Assistant Professor of Humanities
Phone: (916) 378-3562
Dr. Peter Katz teaches English and Philosophy, with an emphasis on the history of medicine and the history of emotions. His research focuses on the intersection of the Humanities and life sciences, and the conversation between them in the nineteenth century. As a scholar of affect (embodied feeling), Dr. Katz looks to the formation of professional literary studies the origin of our tendency to ask of literature: “what does this mean?” instead of “how does this make me feel?” His research and teaching challenges the supremacy of interpretation and seeks instead to cultivate empathy and an ethics of care through reflective, emotional reading. In other words, rather than ask what a character represents, he encourages readers to ask how their body responds to that character – and how the character’s body might feel.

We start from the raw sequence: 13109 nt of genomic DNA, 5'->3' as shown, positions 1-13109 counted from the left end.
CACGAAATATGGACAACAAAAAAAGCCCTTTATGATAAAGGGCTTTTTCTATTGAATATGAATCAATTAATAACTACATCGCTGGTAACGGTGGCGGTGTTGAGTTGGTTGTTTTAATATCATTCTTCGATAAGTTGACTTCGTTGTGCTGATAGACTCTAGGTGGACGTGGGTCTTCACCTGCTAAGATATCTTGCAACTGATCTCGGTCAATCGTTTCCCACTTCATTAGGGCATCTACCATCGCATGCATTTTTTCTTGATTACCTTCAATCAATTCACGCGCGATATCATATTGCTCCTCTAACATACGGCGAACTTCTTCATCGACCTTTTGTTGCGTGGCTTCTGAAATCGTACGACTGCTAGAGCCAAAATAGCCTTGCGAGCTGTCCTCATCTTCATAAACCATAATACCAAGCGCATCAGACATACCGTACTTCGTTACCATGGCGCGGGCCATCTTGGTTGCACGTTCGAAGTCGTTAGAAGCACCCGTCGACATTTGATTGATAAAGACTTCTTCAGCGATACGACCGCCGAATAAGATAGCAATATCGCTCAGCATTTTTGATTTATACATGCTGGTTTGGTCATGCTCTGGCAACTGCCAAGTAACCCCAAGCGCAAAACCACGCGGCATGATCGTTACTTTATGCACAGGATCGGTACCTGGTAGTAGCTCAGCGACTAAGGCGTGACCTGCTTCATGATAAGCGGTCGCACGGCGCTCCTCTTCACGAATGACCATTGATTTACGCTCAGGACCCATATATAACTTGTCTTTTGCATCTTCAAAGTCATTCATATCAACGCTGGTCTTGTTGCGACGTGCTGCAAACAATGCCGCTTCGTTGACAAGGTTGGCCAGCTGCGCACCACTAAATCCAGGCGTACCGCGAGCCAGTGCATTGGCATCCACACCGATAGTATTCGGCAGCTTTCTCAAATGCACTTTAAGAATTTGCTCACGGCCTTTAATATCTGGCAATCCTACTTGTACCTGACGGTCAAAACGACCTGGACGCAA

Dr. Katz’s forthcoming monograph examines the relationship between Victorian science and the emergence of professional literary studies. His other work has appeared in Victorian Literature and Culture, the Journal of Victorian Culture, Interdisciplinary Studies in Literature and the Environment, as well as edited collections on embodiment and Victorian literature. His current project explores what martial arts can teach us about the cultivation and embodied experience of affect.